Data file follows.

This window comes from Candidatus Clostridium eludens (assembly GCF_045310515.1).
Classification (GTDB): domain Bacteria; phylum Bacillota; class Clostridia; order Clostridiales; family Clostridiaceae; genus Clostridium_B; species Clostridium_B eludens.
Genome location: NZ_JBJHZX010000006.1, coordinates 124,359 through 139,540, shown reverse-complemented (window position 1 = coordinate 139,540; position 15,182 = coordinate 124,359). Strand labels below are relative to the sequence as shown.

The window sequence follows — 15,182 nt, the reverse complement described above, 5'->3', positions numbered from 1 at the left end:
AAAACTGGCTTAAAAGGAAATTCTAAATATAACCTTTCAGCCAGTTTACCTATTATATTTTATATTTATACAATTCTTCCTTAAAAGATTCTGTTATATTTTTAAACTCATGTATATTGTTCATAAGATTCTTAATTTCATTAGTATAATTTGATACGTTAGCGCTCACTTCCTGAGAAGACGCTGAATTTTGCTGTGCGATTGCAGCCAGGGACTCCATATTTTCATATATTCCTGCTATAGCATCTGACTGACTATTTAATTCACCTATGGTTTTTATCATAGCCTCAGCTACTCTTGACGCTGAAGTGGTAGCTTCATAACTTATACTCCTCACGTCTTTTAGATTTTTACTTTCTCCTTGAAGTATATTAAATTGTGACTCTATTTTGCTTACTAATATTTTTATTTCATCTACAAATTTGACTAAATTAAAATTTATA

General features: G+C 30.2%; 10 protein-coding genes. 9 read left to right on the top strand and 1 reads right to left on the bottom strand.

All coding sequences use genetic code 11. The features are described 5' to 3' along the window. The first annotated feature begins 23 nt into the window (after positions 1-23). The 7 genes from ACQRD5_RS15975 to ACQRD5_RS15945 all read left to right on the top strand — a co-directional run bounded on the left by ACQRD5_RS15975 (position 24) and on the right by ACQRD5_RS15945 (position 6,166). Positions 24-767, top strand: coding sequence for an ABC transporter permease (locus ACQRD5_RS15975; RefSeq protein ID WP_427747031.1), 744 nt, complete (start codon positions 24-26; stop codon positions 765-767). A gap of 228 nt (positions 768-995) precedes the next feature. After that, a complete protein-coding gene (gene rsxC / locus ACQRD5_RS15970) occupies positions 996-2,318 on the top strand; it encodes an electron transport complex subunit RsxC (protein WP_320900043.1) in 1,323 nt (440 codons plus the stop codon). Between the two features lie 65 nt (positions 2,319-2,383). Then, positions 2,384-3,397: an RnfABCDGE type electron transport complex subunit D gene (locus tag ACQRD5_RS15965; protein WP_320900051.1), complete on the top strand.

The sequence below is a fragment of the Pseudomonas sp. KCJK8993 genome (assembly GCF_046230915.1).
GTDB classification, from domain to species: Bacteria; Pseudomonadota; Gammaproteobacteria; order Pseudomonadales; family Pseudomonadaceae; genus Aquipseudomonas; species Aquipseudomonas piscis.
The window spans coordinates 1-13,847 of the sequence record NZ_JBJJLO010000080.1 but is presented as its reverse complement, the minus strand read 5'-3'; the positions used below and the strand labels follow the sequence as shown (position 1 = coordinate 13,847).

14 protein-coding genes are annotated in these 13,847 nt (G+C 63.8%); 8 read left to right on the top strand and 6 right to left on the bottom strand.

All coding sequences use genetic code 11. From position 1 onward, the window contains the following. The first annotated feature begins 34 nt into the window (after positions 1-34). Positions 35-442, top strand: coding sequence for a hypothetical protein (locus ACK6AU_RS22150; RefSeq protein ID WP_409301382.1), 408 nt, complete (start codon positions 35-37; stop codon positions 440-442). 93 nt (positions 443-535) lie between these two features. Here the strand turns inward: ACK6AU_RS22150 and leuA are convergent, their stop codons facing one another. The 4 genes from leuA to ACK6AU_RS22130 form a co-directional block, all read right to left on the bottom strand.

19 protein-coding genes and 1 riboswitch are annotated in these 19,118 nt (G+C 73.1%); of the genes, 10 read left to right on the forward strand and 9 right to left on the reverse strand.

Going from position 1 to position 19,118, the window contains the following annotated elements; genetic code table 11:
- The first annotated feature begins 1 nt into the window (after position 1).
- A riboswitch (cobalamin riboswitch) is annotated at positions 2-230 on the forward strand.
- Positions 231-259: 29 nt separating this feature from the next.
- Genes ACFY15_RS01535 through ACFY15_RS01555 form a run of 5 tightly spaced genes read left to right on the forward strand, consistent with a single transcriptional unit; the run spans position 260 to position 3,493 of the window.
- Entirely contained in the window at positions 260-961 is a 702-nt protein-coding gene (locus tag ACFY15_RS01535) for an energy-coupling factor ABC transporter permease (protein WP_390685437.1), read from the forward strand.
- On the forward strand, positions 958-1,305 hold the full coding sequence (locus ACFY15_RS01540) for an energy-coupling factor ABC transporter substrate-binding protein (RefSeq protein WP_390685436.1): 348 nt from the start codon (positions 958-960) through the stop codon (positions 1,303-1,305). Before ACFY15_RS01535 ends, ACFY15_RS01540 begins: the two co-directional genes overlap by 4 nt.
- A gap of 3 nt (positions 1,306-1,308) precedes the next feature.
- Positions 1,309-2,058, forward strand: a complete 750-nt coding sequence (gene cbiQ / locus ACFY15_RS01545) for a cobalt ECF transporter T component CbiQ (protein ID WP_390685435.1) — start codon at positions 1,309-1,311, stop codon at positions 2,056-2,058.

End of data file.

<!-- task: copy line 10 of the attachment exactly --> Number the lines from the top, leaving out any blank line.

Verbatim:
The window spans coordinates 1-13,847 of the sequence record NZ_JBJJLO010000080.1 but is presented as its reverse complement, the minus strand read 5'-3'; the positions used below and the strand labels follow the sequence as shown (position 1 = coordinate 13,847).